June 11, 2013
Svalbard Archipelago is a set of islands in the high Arctic. It
sits between 74 and 81 degrees north latitude and is 60% covered
with ice. The islands are governed by Norway. Spitsbergen is the
largest of the islands. We reached the southwestern tip of Spitsbergen
Island this morning under clear blue skies and crisp Arctic air.
The scenery was the most spectacular so far with jagged snow covered
mountains, glaciers and fast ice still clinging to the shore. This
type of ice is crucial habitat for seals this time of year to haul
out and rest. Where there are seals hauling out and fast ice, polar
bears patrol and hunt the seals. We sailed into the bight of Hornsund
in a side arm called Burgerbukta with everyone on the lookout for
a bear. It wasn't long before one of the naturalists on the bridge
spotted a suspicious cream-colored speck on the sea of white. After
closer inspection, he had indeed found an "ice bear".
In fact there was a female with two cubs in tow. The captain slowly
maneuvered us to the edge of the ice but could not get in too close
without disturbing them. We watched through binoculars and a telescope
set up on the bridge as another family of three bears came into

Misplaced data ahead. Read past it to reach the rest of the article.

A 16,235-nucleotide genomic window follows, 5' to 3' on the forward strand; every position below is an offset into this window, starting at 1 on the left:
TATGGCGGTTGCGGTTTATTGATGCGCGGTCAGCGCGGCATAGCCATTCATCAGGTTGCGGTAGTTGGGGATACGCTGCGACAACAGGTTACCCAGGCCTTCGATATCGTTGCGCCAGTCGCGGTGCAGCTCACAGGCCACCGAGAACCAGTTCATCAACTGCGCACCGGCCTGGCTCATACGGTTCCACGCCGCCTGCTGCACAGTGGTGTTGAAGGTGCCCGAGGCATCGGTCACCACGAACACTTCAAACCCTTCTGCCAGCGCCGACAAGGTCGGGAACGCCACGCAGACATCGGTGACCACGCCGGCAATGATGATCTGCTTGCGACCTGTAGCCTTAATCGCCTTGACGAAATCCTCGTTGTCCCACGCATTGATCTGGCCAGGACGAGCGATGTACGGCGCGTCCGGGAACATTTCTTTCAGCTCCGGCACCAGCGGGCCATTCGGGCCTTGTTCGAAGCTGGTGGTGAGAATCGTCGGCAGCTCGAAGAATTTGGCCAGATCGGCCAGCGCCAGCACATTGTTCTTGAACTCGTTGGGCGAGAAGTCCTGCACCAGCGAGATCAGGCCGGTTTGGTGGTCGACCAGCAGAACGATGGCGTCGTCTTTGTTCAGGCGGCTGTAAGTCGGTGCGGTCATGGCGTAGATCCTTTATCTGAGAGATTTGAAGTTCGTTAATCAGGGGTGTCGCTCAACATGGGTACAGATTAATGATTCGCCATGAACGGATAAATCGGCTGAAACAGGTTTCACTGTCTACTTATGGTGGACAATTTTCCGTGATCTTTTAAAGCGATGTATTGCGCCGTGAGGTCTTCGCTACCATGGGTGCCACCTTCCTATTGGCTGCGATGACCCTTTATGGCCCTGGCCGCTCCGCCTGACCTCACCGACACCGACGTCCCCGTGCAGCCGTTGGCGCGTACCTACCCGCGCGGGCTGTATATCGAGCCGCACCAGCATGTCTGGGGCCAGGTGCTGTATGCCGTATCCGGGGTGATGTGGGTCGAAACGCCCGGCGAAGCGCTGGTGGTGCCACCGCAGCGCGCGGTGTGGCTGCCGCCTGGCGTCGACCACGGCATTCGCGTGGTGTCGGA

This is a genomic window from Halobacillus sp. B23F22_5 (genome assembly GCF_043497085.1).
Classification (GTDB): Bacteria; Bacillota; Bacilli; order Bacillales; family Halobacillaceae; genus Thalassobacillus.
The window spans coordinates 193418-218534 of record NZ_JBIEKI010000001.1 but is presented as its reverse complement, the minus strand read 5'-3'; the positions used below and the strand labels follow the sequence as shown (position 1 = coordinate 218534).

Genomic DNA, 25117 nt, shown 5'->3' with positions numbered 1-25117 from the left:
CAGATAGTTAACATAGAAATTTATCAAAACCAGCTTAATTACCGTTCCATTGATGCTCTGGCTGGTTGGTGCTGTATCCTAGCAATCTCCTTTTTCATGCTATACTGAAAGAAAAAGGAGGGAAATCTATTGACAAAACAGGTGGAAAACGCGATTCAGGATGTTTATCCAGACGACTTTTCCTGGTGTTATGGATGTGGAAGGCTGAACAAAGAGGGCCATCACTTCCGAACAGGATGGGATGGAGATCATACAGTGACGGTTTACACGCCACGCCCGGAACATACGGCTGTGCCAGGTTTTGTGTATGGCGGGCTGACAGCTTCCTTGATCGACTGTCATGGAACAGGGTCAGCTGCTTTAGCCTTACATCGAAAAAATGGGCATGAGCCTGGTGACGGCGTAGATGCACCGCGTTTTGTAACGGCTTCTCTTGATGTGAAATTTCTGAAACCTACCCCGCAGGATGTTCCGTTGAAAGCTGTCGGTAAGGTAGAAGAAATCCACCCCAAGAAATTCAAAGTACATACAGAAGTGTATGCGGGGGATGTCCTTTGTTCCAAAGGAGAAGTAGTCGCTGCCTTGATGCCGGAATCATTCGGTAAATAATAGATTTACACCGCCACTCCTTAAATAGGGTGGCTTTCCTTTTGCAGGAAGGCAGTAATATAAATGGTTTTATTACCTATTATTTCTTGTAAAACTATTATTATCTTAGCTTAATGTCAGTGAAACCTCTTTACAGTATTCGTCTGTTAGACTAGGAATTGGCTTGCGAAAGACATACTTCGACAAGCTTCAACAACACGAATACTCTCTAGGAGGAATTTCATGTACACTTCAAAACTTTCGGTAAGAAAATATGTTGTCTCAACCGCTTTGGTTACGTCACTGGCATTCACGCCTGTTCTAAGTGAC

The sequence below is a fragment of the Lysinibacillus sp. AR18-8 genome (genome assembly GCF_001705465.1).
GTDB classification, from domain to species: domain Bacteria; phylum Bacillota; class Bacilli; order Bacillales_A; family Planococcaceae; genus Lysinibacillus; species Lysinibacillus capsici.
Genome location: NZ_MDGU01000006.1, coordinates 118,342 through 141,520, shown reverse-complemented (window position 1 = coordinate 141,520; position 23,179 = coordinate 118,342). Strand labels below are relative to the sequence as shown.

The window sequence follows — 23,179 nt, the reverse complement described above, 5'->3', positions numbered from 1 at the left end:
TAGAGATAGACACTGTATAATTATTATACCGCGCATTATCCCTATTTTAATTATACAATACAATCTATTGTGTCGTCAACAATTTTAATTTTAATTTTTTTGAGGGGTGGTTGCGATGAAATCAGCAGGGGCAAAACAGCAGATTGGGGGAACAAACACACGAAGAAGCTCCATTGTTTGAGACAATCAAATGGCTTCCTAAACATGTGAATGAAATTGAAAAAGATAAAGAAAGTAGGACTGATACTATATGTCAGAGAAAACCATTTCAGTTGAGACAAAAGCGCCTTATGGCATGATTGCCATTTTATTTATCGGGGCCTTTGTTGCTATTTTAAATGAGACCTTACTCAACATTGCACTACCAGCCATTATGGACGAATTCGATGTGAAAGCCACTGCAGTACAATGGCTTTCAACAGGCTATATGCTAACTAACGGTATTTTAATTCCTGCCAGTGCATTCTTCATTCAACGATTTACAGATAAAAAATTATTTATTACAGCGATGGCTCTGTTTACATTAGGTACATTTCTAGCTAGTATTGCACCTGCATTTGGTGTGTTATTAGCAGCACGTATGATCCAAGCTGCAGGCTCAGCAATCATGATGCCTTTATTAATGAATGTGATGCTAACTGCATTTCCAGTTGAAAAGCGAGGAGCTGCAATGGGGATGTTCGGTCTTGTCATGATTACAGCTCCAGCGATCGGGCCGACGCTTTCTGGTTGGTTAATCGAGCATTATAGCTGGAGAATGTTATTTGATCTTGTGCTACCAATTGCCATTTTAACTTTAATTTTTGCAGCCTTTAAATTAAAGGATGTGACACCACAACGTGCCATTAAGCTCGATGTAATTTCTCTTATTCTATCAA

view, apparently on a kill. The first female started running toward
the kill, chasing the other family away and proceeded to feed.
lunch, there was another sighting on the fast ice in Samarinvagen.
A lone male bear was feeding on a seal kill. This time we were able
to get close enough for great viewing and photos. We watched as
it tore chunks of blubber and flesh from the seal carcass, stopping
at times to clean its massive blood-stained paws.
the afternoon, we made a landing at Gnalodden or "Nagging Point",
named for the raucous and busy seabird colony. Since this is polar
bear territory, all the naturalist guides carry flare guns and rifles.
There were always extra guides posted around the area keeping an
eye out for any surprise visits. We were told that from now on we
needed to always stay close to the guides on our hikes. The bears
can move very fast and if especially hungry could go after a tourist
who happenned to be in their territory. We
climbed up the tundra for some great views of the surrounding area.
The purple saxifrage was blooming everywhere. Fortunately, we did
not encounter any polar bears!
To view more photos from Spitsbergen Island, please go to Spitsbergen
Island Photo Gallery. To read about the next location visited,
go to Northern Spitsbergen.
Locations Visited Photos Map